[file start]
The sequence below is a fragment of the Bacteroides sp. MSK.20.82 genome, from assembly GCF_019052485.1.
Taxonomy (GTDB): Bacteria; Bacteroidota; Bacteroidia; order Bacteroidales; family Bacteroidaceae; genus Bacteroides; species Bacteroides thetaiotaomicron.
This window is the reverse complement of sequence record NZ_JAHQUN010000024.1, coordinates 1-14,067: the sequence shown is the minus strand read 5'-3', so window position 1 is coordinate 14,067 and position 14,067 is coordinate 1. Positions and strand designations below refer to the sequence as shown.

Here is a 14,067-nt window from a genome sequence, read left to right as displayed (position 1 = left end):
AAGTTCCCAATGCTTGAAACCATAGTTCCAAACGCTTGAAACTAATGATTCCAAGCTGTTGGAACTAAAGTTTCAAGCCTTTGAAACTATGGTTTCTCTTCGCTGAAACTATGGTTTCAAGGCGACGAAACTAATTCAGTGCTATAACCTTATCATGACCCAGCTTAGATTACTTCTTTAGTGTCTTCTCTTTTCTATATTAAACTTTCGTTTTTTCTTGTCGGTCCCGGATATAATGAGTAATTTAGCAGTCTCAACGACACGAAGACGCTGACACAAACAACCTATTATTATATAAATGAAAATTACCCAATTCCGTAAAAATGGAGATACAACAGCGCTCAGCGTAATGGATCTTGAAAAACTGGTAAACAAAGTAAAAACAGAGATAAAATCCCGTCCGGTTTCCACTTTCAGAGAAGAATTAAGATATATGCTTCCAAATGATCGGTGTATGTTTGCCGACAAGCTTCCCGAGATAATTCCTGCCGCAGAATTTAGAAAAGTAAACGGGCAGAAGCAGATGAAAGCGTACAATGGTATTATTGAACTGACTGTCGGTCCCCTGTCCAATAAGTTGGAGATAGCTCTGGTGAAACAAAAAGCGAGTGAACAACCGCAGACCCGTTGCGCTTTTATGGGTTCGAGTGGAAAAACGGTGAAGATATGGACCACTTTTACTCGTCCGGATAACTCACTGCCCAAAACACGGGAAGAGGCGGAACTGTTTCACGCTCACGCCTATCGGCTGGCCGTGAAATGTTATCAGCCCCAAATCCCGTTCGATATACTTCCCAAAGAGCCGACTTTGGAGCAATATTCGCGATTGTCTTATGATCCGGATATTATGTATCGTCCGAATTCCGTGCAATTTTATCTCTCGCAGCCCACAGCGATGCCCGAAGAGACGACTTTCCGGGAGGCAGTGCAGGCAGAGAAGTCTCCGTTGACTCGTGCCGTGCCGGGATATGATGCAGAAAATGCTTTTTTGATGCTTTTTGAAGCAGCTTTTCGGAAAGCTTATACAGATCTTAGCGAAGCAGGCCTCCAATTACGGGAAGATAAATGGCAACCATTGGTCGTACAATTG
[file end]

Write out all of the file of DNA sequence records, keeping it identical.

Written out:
The sequence below is a fragment of the Bacteroides sp. MSK.20.82 genome, from assembly GCF_019052485.1.
Taxonomy (GTDB): Bacteria; Bacteroidota; Bacteroidia; order Bacteroidales; family Bacteroidaceae; genus Bacteroides; species Bacteroides thetaiotaomicron.
This window is the reverse complement of sequence record NZ_JAHQUN010000024.1, coordinates 1-14,067: the sequence shown is the minus strand read 5'-3', so window position 1 is coordinate 14,067 and position 14,067 is coordinate 1. Positions and strand designations below refer to the sequence as shown.

Here is a 14,067-nt window from a genome sequence, read left to right as displayed (position 1 = left end):
AAGTTCCCAATGCTTGAAACCATAGTTCCAAACGCTTGAAACTAATGATTCCAAGCTGTTGGAACTAAAGTTTCAAGCCTTTGAAACTATGGTTTCTCTTCGCTGAAACTATGGTTTCAAGGCGACGAAACTAATTCAGTGCTATAACCTTATCATGACCCAGCTTAGATTACTTCTTTAGTGTCTTCTCTTTTCTATATTAAACTTTCGTTTTTTCTTGTCGGTCCCGGATATAATGAGTAATTTAGCAGTCTCAACGACACGAAGACGCTGACACAAACAACCTATTATTATATAAATGAAAATTACCCAATTCCGTAAAAATGGAGATACAACAGCGCTCAGCGTAATGGATCTTGAAAAACTGGTAAACAAAGTAAAAACAGAGATAAAATCCCGTCCGGTTTCCACTTTCAGAGAAGAATTAAGATATATGCTTCCAAATGATCGGTGTATGTTTGCCGACAAGCTTCCCGAGATAATTCCTGCCGCAGAATTTAGAAAAGTAAACGGGCAGAAGCAGATGAAAGCGTACAATGGTATTATTGAACTGACTGTCGGTCCCCTGTCCAATAAGTTGGAGATAGCTCTGGTGAAACAAAAAGCGAGTGAACAACCGCAGACCCGTTGCGCTTTTATGGGTTCGAGTGGAAAAACGGTGAAGATATGGACCACTTTTACTCGTCCGGATAACTCACTGCCCAAAACACGGGAAGAGGCGGAACTGTTTCACGCTCACGCCTATCGGCTGGCCGTGAAATGTTATCAGCCCCAAATCCCGTTCGATATACTTCCCAAAGAGCCGACTTTGGAGCAATATTCGCGATTGTCTTATGATCCGGATATTATGTATCGTCCGAATTCCGTGCAATTTTATCTCTCGCAGCCCACAGCGATGCCCGAAGAGACGACTTTCCGGGAGGCAGTGCAGGCAGAGAAGTCTCCGTTGACTCGTGCCGTGCCGGGATATGATGCAGAAAATGCTTTTTTGATGCTTTTTGAAGCAGCTTTTCGGAAAGCTTATACAGATCTTAGCGAAGCAGGCCTCCAATTACGGGAAGATAAATGGCAACCATTGGTCGTACAATTG